STOCK OPTIONS are often a highly contentious aspect of divorce negotiations. Indeed, finalized divorce settlements have been reopened once one spouse has decided to go after some of the options that he or she wasn't awarded in the original property settlement. And experts still waffle on the best way to divvy up stock options, especially when their precise value can't be determined.
Making the calculations more difficult is the tax treatment of employer-granted stock options. The general rule is that you can make post-divorce tax-free asset transfers between you and your ex as long as they're called for by your divorce property settlement. (See "Divvying Up the Investments.") After such a tax-free transfer, the new owner's tax basis in the asset is the same as the old owner's, and the new owner's holding period includes the old owner's time of ownership.
This general rule also applies to vested employer stock options. It doesn't matter if they were incentive stock options (ISOs) or nonqualified stock options (NQSOs). So there's usually no tax problem if you must give option stock to your ex after the divorce under the terms of your settlement. Your ex -- not you -- will owe the taxes if the options are exercised for a profit.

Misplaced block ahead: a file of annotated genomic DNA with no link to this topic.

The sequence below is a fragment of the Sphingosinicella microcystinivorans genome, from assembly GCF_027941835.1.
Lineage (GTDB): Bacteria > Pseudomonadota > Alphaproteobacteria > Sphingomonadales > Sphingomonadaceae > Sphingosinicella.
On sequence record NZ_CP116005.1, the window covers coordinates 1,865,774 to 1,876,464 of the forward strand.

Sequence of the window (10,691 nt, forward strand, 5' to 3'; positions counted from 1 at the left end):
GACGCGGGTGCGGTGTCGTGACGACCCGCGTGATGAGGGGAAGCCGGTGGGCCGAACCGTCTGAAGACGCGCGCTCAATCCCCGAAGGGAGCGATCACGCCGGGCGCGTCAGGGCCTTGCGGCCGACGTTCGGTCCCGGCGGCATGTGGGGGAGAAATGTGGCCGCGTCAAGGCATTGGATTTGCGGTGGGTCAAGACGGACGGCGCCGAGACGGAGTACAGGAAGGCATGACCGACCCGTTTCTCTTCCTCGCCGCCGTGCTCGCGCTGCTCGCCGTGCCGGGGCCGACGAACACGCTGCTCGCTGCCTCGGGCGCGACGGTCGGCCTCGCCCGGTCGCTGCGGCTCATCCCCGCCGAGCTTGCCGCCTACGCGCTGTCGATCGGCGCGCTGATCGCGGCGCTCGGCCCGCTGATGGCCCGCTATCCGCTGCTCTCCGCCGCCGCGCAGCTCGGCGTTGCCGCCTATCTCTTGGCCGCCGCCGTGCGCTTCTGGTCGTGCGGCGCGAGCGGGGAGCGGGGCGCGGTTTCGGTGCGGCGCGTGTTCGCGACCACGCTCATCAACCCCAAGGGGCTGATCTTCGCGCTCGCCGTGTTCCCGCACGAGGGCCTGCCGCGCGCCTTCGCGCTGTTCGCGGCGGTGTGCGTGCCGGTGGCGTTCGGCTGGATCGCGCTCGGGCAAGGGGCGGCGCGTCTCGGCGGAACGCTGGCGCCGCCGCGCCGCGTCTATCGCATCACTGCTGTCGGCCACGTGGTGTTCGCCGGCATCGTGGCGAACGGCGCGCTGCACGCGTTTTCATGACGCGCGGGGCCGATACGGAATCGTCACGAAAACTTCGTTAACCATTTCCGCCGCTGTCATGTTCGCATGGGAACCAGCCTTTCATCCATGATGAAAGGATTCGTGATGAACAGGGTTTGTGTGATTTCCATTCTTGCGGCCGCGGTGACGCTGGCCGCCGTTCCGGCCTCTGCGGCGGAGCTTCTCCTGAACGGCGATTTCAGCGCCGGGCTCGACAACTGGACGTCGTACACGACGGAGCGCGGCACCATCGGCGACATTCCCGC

The Internal Revenue Service says these results apply for both ISOs and NQSOs. It's unclear what happens when unvested stock options are transferred in divorce. (See IRS Revenue Rulings 2002-22 and 2004-60.)
So what should you do? You can try to rig your property settlement so you won't have to transfer any unvested employer stock options to your ex. Instead you can agree to give your ex cash or most other types of assets tax-free.